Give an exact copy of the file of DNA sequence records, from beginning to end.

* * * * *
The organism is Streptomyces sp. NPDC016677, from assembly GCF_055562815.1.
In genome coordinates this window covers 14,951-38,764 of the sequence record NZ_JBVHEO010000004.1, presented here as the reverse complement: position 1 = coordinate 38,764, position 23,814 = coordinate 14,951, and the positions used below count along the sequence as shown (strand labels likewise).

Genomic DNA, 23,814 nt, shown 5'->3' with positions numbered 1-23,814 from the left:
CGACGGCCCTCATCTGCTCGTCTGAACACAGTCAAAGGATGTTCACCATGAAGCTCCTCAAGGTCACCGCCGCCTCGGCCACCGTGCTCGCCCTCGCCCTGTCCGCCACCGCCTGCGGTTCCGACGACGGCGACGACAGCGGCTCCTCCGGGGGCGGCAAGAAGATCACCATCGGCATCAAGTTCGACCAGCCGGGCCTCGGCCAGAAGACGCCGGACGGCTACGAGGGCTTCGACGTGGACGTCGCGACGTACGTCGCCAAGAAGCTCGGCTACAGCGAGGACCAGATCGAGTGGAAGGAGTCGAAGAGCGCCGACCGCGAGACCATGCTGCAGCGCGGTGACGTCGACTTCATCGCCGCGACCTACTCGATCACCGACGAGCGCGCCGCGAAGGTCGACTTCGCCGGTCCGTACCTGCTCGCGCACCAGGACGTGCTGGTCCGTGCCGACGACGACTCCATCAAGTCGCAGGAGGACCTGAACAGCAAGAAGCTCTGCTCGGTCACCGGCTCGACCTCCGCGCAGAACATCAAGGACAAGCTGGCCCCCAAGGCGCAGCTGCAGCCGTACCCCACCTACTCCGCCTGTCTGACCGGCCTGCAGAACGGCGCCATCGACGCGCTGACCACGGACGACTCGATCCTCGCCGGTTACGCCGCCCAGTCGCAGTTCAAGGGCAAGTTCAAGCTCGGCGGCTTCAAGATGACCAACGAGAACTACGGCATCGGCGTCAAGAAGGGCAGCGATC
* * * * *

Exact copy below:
The organism is Streptomyces sp. NPDC016677, from assembly GCF_055562815.1.
In genome coordinates this window covers 14,951-38,764 of the sequence record NZ_JBVHEO010000004.1, presented here as the reverse complement: position 1 = coordinate 38,764, position 23,814 = coordinate 14,951, and the positions used below count along the sequence as shown (strand labels likewise).

Genomic DNA, 23,814 nt, shown 5'->3' with positions numbered 1-23,814 from the left:
CGACGGCCCTCATCTGCTCGTCTGAACACAGTCAAAGGATGTTCACCATGAAGCTCCTCAAGGTCACCGCCGCCTCGGCCACCGTGCTCGCCCTCGCCCTGTCCGCCACCGCCTGCGGTTCCGACGACGGCGACGACAGCGGCTCCTCCGGGGGCGGCAAGAAGATCACCATCGGCATCAAGTTCGACCAGCCGGGCCTCGGCCAGAAGACGCCGGACGGCTACGAGGGCTTCGACGTGGACGTCGCGACGTACGTCGCCAAGAAGCTCGGCTACAGCGAGGACCAGATCGAGTGGAAGGAGTCGAAGAGCGCCGACCGCGAGACCATGCTGCAGCGCGGTGACGTCGACTTCATCGCCGCGACCTACTCGATCACCGACGAGCGCGCCGCGAAGGTCGACTTCGCCGGTCCGTACCTGCTCGCGCACCAGGACGTGCTGGTCCGTGCCGACGACGACTCCATCAAGTCGCAGGAGGACCTGAACAGCAAGAAGCTCTGCTCGGTCACCGGCTCGACCTCCGCGCAGAACATCAAGGACAAGCTGGCCCCCAAGGCGCAGCTGCAGCCGTACCCCACCTACTCCGCCTGTCTGACCGGCCTGCAGAACGGCGCCATCGACGCGCTGACCACGGACGACTCGATCCTCGCCGGTTACGCCGCCCAGTCGCAGTTCAAGGGCAAGTTCAAGCTCGGCGGCTTCAAGATGACCAACGAGAACTACGGCATCGGCGTCAAGAAGGGCAGCGATC